As you puff your daily joint, don’t forget that the drug war continues to rage outside of the Western world. On Tuesday, July 26 in Singapore, a 49-year-old Singaporean Malay man charged with selling cannabis is believed to have been hanged at the Changi Prison Complex, according to writer and activist Kokila Annamalai. Singaporean Malay's are a local ethnic group in Singapore recognized as the indigenous people of the country.
According to Annamalai, this is the sixth death by hanging for drug offenses in less than four months. Malaysian outlet Malaysia Now confirms those numbers.
The name of the man has yet to be released. What we do know about him, however, is that he was convicted of trafficking cannabis and sentenced to death in 2015. He’s been locked up in prison since. Annamalai explains in a tweet that the man was one of 17 prisoners in a historic lawsuit alleging that capital punishment in Singapore is fueled by racial bias. The Singaporean government didn’t take well to the suit.
“He was one of 17 prisoners who had filed a historic suit accusing the Singapore state of racial bias in their prosecutions in capital punishment cases,” Annamalai said. “The suit was thrown out last year and their lawyer M Ravi was slapped with heavy fines after being accused of abuse of process by the attorney-general (AG).”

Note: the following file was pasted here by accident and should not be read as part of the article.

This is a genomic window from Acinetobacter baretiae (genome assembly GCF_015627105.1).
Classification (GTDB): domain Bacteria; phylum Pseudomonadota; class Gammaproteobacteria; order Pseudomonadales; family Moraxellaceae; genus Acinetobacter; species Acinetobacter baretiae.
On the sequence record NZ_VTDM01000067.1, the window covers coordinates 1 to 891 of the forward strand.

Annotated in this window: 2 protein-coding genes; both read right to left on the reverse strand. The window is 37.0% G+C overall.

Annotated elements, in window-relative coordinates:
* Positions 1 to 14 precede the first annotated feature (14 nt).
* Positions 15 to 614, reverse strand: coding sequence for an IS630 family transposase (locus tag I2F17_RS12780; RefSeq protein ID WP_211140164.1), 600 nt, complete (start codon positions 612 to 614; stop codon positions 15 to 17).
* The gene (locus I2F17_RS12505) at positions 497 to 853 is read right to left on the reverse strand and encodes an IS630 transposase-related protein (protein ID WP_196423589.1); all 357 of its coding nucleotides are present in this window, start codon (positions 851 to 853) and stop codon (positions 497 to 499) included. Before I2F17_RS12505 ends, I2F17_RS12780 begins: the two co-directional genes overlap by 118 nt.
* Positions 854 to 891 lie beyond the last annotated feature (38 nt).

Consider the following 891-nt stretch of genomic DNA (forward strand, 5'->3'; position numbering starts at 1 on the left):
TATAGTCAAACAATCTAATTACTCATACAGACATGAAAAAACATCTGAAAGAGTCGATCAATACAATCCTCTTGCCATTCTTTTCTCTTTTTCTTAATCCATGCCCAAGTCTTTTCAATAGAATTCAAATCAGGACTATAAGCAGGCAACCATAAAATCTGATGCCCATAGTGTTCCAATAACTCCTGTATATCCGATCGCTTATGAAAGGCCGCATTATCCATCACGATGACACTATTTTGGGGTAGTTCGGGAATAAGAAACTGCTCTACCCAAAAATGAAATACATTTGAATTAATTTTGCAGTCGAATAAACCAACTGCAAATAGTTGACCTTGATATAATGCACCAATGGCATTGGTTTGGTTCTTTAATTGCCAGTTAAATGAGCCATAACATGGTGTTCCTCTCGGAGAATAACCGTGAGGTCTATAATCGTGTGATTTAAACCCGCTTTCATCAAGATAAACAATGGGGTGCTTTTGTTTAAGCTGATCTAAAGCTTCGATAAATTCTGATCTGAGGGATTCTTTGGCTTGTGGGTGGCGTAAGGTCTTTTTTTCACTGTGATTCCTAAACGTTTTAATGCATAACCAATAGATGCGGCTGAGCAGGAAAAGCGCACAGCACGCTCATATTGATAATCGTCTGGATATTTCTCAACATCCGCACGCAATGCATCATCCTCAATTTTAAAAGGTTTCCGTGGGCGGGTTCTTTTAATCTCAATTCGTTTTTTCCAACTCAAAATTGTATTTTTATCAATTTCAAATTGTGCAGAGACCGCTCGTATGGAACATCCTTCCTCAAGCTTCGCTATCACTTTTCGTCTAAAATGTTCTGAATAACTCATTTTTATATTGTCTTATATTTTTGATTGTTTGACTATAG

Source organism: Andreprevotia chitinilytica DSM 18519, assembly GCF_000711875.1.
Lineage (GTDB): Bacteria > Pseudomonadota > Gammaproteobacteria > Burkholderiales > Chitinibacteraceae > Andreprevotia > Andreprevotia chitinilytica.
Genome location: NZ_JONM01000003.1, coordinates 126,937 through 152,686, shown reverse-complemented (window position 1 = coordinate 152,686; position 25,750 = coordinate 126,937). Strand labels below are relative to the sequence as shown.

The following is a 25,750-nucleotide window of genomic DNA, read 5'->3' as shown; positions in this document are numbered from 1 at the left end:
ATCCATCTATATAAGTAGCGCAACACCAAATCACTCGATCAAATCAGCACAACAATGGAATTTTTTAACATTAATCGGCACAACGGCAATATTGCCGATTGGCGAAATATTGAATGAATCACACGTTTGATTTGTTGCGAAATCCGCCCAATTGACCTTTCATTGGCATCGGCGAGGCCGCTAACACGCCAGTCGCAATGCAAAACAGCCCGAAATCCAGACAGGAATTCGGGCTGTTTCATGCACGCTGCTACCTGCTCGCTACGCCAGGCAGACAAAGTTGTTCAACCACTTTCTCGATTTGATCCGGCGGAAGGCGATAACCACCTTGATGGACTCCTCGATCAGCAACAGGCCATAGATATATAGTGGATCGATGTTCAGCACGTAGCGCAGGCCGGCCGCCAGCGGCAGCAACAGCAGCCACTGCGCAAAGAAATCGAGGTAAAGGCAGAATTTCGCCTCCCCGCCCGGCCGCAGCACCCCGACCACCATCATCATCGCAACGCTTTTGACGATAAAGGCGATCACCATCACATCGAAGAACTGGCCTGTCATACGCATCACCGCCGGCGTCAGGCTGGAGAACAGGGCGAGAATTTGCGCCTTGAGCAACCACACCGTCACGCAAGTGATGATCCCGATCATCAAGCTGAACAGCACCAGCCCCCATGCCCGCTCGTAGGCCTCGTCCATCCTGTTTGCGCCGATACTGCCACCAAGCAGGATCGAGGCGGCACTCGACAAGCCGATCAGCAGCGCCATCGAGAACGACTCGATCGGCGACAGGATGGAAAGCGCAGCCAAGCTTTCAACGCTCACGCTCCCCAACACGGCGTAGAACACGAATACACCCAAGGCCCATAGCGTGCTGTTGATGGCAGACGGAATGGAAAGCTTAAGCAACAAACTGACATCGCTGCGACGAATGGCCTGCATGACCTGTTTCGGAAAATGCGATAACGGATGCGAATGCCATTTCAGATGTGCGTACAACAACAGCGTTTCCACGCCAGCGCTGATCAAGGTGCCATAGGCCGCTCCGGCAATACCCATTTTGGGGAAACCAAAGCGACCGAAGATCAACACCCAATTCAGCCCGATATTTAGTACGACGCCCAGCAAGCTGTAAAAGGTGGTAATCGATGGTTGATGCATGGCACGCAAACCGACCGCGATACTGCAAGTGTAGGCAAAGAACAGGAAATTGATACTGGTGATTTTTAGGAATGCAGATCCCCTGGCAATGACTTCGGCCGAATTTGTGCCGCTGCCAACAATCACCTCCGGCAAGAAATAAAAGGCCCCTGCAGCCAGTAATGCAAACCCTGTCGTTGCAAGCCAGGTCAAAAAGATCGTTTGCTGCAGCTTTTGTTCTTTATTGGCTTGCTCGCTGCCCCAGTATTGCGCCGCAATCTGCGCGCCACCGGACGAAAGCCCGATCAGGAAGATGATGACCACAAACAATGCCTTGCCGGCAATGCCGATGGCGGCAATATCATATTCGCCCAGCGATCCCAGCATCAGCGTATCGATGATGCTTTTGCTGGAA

We have confirmation that a 49 year-old Singaporean Malay man was executed today, 26 July, at Changi Prison. He has lived in prison since 2015, after being convicted of trafficking in cannabis (marijuana). He was sentenced to the mandatory death penalty.— Kokila Annamalai (@Kokilaparvathi) July 26, 2022
Malaysia Now reports that two of the 17 prisoners have already died by hanging. The man who was executed before Tuesday's killing was Nazeri Lajim, a 64-year-old Singaporean who had been addicted to drugs since the age of 14 — he was the prisoner who was executed last Friday. Lajim was caught in 2012 with 33.39 grams of heroin, an amount he says was for personal consumption.
A day before his execution, Nazeri made a desperate final appeal to judges for more time to say farewell to his family members, Malaysia Now reports. He was told by the court that he would hang as scheduled the following morning.
One of the more disturbing details about the death penalty at Changi Prison is that prisoners in their final days are “made to sit through a bizarre photo session where they are told to smile for the camera while wearing their favorite clothes.” If that’s not psychological warfare designed to rip prisoners' last bit of dignity from them, then we don’t know what is.
An increasing number of Singaporeans appear to be against the death penalty, particularly for drug offenders. A number of protests have even been held to abolish the death penalty in the country. While Southeast Asian countries are notorious for their brutal drug laws, the region is slowly beginning to shift. Thailand has officially decriminalized cannabis, and it’s becoming Southeast Asia’s green oasis. Hopefully, other nearby countries will follow suit ASAP.
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